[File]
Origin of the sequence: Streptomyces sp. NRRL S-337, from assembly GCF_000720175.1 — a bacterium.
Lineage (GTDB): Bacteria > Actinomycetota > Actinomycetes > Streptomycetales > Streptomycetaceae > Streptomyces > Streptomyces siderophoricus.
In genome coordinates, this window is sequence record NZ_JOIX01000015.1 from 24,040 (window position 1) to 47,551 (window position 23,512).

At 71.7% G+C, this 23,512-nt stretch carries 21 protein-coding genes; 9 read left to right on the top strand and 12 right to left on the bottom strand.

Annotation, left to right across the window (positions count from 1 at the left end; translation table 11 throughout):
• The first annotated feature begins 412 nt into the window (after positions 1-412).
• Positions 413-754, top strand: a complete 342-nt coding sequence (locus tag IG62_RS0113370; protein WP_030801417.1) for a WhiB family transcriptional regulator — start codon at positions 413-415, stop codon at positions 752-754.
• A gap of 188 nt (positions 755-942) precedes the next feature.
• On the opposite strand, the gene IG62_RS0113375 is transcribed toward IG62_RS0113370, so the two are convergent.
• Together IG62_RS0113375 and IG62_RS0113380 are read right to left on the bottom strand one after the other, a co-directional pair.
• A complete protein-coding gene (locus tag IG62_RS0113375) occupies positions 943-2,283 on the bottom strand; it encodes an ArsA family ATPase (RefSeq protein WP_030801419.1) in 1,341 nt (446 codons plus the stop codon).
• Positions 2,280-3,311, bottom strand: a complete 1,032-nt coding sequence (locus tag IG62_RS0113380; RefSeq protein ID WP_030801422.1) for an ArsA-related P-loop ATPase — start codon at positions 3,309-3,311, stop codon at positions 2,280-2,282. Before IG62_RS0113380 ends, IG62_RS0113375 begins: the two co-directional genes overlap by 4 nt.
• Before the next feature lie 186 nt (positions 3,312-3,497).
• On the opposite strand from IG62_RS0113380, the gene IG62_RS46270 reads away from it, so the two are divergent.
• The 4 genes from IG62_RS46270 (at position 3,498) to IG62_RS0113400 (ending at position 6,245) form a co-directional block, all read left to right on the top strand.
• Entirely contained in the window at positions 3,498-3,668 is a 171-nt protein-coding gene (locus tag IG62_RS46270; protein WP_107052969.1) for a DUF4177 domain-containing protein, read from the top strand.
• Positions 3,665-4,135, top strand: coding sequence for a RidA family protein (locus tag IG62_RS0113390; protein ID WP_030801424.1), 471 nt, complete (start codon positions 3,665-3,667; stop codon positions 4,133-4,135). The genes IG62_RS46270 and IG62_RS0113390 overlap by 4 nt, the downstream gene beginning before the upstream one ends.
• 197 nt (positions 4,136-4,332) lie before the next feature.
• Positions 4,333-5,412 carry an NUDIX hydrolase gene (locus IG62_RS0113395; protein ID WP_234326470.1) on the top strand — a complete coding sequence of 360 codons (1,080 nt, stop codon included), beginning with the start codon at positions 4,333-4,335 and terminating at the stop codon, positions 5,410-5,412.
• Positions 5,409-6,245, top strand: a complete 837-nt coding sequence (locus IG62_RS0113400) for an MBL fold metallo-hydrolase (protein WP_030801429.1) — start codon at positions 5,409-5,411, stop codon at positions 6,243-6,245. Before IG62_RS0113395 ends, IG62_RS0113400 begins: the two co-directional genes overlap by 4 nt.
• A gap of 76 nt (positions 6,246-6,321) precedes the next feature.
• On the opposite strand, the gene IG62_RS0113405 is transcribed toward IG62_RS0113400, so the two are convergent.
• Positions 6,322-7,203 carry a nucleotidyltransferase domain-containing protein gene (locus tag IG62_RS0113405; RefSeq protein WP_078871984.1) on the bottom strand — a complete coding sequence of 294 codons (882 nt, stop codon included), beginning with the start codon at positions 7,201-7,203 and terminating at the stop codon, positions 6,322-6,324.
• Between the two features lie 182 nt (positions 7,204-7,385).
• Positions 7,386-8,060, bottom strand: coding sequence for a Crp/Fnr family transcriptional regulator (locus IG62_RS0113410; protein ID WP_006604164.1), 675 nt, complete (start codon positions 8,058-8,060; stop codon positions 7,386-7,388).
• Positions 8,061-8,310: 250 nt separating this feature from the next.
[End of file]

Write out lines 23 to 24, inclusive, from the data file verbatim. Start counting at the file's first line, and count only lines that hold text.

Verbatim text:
• Positions 6,322-7,203 carry a nucleotidyltransferase domain-containing protein gene (locus tag IG62_RS0113405; RefSeq protein WP_078871984.1) on the bottom strand — a complete coding sequence of 294 codons (882 nt, stop codon included), beginning with the start codon at positions 7,201-7,203 and terminating at the stop codon, positions 6,322-6,324.
• Between the two features lie 182 nt (positions 7,204-7,385).